Telcos want seven sections of the Telegraph Act 1885 repealed or modified

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Source: The post is based on an article Telcos want seven sections of the Telegraph Act 1885 repealed or modifiedpublished in The Business Standard on 21st September 2022.

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News: Telecommunications companies (telcos) have petitioned the Union government to repeal and amend certain Sections of the Indian Telegraph Act (ITA) of 1885.

Through the Cellular Operators Association of India (COAI), telecom operators have identified seven Sections that require repeal/repurposing and strengthening.

Which sections do telecommunication companies want to be repealed or amended?

Section 27: If a telegraph officer transmits any message on which the charge prescribed by the Union government has not been paid, the section provides for imprisonment/fine. Telcos want it to be repealed.

Reason: The section has become irrelevant. Because human intervention is no longer required for transmission, due to technological advancements.

Section 28: Telegraph officer will be held guilty of any misconduct that leads to delay or disruption in the correct transmission of any message.

Reason: This section has become irrelevant because misconduct is governed in accordance with the present employment laws and policies.

Section 30: It provides for imprisonment/fine or both if a person fraudulently retains, removes, and holds the message without any reason.

Reasons: There is no human intervention so this section becomes irrelevant.

Section 29A: The COAI has asked to recreate this section to address the risk of tower frauds (where documents are forged). Current law imposes a fine of only Rs 50.

Recommendations: COAI has proposed to introduce a minimum penalty of Rs 1 lakh and/or imprisonment of six months for the first offence and Rs 5 lakh and/or imprisonment up to two years for each subsequent offence.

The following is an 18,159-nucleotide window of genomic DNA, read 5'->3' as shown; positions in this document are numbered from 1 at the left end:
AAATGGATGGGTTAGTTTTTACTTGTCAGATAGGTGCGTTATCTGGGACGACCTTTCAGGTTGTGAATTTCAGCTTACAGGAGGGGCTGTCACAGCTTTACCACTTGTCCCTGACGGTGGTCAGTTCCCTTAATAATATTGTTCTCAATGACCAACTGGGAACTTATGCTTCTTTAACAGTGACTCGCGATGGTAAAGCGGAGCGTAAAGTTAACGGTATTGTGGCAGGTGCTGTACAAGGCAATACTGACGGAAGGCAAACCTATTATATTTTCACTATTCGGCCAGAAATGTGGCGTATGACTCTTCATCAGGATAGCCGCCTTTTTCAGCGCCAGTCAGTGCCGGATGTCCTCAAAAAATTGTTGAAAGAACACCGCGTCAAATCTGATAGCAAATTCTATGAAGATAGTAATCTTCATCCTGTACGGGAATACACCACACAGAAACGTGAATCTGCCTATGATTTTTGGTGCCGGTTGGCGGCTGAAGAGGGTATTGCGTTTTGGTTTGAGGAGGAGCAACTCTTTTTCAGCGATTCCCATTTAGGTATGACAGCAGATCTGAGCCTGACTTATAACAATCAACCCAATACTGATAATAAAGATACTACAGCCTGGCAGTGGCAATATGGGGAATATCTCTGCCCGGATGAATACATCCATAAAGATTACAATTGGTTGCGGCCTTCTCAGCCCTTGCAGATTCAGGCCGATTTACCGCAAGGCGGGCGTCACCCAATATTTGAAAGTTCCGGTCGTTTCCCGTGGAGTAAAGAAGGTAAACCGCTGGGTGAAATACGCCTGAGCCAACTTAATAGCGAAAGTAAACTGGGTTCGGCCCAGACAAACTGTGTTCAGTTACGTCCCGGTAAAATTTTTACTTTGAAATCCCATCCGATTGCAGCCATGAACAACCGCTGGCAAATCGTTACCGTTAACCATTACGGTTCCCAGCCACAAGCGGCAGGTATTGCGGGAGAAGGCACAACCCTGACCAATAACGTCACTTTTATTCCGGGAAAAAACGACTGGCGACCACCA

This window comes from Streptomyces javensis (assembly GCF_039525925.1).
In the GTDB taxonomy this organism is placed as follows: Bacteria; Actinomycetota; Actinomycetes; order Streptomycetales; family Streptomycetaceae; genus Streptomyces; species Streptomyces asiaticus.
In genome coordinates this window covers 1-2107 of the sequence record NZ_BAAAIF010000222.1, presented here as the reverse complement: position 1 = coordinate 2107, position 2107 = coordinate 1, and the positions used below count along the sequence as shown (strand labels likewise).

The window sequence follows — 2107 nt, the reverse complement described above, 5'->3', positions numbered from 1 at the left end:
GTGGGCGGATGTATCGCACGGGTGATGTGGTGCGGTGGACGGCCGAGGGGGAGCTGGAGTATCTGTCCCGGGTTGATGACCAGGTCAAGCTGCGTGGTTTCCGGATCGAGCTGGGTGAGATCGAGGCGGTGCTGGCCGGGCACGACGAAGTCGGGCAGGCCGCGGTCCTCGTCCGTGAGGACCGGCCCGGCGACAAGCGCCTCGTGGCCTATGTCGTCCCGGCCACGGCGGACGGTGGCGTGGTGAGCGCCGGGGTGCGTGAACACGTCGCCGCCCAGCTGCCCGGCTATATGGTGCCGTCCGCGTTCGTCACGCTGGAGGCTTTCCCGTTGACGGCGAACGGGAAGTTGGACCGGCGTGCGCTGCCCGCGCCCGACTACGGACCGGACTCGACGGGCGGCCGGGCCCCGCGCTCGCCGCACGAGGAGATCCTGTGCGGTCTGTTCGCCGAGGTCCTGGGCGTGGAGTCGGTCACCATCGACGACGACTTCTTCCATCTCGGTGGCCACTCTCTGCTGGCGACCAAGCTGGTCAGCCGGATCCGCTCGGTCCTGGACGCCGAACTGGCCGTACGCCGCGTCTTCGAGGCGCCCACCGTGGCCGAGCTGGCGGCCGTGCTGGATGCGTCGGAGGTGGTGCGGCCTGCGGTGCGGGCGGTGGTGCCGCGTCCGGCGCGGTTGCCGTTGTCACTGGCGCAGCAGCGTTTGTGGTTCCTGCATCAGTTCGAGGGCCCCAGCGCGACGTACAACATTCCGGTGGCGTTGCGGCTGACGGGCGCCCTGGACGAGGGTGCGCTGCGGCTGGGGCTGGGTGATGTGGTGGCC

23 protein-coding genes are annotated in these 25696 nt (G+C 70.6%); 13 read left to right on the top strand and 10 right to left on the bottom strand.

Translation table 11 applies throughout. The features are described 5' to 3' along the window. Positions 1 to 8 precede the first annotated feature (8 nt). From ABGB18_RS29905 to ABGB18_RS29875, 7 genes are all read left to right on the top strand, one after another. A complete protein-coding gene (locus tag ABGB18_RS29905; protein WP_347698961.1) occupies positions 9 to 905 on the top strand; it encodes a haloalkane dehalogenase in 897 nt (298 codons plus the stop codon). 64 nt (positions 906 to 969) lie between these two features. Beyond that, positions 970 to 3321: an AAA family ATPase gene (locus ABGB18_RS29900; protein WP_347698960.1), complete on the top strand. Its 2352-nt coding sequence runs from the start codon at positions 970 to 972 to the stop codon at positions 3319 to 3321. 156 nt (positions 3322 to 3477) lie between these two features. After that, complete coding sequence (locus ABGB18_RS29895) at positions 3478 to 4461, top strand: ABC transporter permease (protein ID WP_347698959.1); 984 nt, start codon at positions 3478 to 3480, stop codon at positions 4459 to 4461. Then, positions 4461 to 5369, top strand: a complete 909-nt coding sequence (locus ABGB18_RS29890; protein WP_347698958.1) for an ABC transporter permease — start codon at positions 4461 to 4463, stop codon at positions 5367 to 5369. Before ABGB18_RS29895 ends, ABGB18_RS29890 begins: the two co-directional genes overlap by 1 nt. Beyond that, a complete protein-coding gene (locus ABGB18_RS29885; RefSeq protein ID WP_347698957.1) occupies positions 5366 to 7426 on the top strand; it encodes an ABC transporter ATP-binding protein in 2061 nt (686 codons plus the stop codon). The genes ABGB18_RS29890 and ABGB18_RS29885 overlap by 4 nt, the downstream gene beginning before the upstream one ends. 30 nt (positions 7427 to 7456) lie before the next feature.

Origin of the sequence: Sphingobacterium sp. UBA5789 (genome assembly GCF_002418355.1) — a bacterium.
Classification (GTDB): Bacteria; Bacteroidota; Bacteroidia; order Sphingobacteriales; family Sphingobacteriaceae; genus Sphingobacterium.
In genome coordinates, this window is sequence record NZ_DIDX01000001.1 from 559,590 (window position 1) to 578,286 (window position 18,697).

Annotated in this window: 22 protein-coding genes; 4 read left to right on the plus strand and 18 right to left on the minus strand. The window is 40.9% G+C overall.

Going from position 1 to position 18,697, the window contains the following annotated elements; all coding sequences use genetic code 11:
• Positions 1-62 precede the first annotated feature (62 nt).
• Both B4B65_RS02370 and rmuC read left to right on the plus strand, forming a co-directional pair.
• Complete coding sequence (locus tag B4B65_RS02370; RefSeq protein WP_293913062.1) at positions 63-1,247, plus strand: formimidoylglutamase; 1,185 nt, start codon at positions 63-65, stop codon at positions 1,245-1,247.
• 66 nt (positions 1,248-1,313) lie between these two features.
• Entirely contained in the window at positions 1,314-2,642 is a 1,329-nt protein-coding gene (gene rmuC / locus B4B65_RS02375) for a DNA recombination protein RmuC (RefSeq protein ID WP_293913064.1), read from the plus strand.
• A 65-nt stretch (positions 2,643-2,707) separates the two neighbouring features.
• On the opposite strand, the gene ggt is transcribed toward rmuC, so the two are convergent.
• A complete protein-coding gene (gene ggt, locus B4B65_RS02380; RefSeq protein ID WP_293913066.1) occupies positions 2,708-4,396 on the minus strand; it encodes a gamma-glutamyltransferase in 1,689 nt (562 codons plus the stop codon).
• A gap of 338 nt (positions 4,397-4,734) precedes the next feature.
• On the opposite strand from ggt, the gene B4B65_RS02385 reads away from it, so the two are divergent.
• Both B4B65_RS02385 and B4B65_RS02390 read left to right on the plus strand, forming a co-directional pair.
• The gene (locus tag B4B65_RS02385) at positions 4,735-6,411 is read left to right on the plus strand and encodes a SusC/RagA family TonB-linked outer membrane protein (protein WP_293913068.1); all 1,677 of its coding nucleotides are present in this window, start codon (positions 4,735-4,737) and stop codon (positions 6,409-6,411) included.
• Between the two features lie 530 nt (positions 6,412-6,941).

It has also recommended that the offence should be made cognisable and non-bailable.

Section 20: This section deals with offences relating to establishing, maintaining, or working unauthorised telegraph without proper licence or authorisation from the government. Telcos demand that this section should be amended.

Recommendations: They say that the punishment should be made cognisable and non-bailable.

Presently it is non-bailable and non-cognisable with a fine which may extend to only Rs 1,000 which make it easy for fraudsters to escape.

Section 23A: this section deals with offences related to intrusion into signal rooms, trespass on the telegraph office or causing obstruction in the services. Telcos want amendment to this section.

Recommendation: The offence should be made non-bailable and cognizable. They have asked that the penalty should be raised to Rs 1 crore per offence. The fine should be paid to the affected telco or telecom licensee.

Currently, such violations only impose a penalty of up to Rs 5,000 and are bailable.

Section 25A: This section covers damages made to all kinds of infrastructure such as optical fibre cable, etc., created by telcos for delivery of their services to customers. Telcos want amendment in this section.

Recommendations: They have recommended that penalty should be increased proportionately to the loss or damage suffered by the telecom service provider/licensee.

Currently, there is a maximum fine of Rs 1000 for such damage.

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